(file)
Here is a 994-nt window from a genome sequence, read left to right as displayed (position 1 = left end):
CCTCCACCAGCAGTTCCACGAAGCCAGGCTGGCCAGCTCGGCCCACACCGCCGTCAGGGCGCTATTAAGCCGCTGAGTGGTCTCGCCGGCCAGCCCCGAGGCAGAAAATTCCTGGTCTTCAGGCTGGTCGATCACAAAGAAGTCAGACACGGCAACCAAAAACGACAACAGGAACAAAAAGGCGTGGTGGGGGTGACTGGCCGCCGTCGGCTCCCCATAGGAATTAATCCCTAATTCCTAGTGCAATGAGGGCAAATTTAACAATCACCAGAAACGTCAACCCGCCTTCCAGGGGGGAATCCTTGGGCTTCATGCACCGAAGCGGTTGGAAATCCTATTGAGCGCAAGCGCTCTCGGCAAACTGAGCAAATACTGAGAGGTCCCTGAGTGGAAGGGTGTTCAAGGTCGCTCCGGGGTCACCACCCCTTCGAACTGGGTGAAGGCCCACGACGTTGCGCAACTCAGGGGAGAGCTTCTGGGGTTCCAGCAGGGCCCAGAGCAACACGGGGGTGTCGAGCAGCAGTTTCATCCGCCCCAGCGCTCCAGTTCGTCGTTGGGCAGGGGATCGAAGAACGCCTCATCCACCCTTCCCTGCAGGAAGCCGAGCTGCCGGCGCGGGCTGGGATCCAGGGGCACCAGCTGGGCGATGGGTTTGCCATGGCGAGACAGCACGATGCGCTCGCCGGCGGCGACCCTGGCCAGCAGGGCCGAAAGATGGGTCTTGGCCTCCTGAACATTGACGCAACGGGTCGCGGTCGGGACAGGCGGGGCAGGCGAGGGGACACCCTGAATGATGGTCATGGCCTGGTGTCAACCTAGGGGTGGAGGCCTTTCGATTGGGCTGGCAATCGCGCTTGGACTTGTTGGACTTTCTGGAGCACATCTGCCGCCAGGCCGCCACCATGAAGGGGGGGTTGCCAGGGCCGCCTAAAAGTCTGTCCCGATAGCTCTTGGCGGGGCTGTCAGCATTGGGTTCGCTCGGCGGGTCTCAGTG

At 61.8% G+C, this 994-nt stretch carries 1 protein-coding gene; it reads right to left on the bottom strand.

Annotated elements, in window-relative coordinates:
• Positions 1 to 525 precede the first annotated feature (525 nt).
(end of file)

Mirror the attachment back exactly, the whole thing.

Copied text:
Here is a 994-nt window from a genome sequence, read left to right as displayed (position 1 = left end):
CCTCCACCAGCAGTTCCACGAAGCCAGGCTGGCCAGCTCGGCCCACACCGCCGTCAGGGCGCTATTAAGCCGCTGAGTGGTCTCGCCGGCCAGCCCCGAGGCAGAAAATTCCTGGTCTTCAGGCTGGTCGATCACAAAGAAGTCAGACACGGCAACCAAAAACGACAACAGGAACAAAAAGGCGTGGTGGGGGTGACTGGCCGCCGTCGGCTCCCCATAGGAATTAATCCCTAATTCCTAGTGCAATGAGGGCAAATTTAACAATCACCAGAAACGTCAACCCGCCTTCCAGGGGGGAATCCTTGGGCTTCATGCACCGAAGCGGTTGGAAATCCTATTGAGCGCAAGCGCTCTCGGCAAACTGAGCAAATACTGAGAGGTCCCTGAGTGGAAGGGTGTTCAAGGTCGCTCCGGGGTCACCACCCCTTCGAACTGGGTGAAGGCCCACGACGTTGCGCAACTCAGGGGAGAGCTTCTGGGGTTCCAGCAGGGCCCAGAGCAACACGGGGGTGTCGAGCAGCAGTTTCATCCGCCCCAGCGCTCCAGTTCGTCGTTGGGCAGGGGATCGAAGAACGCCTCATCCACCCTTCCCTGCAGGAAGCCGAGCTGCCGGCGCGGGCTGGGATCCAGGGGCACCAGCTGGGCGATGGGTTTGCCATGGCGAGACAGCACGATGCGCTCGCCGGCGGCGACCCTGGCCAGCAGGGCCGAAAGATGGGTCTTGGCCTCCTGAACATTGACGCAACGGGTCGCGGTCGGGACAGGCGGGGCAGGCGAGGGGACACCCTGAATGATGGTCATGGCCTGGTGTCAACCTAGGGGTGGAGGCCTTTCGATTGGGCTGGCAATCGCGCTTGGACTTGTTGGACTTTCTGGAGCACATCTGCCGCCAGGCCGCCACCATGAAGGGGGGGTTGCCAGGGCCGCCTAAAAGTCTGTCCCGATAGCTCTTGGCGGGGCTGTCAGCATTGGGTTCGCTCGGCGGGTCTCAGTG

At 61.8% G+C, this 994-nt stretch carries 1 protein-coding gene; it reads right to left on the bottom strand.

Annotated elements, in window-relative coordinates:
• Positions 1 to 525 precede the first annotated feature (525 nt).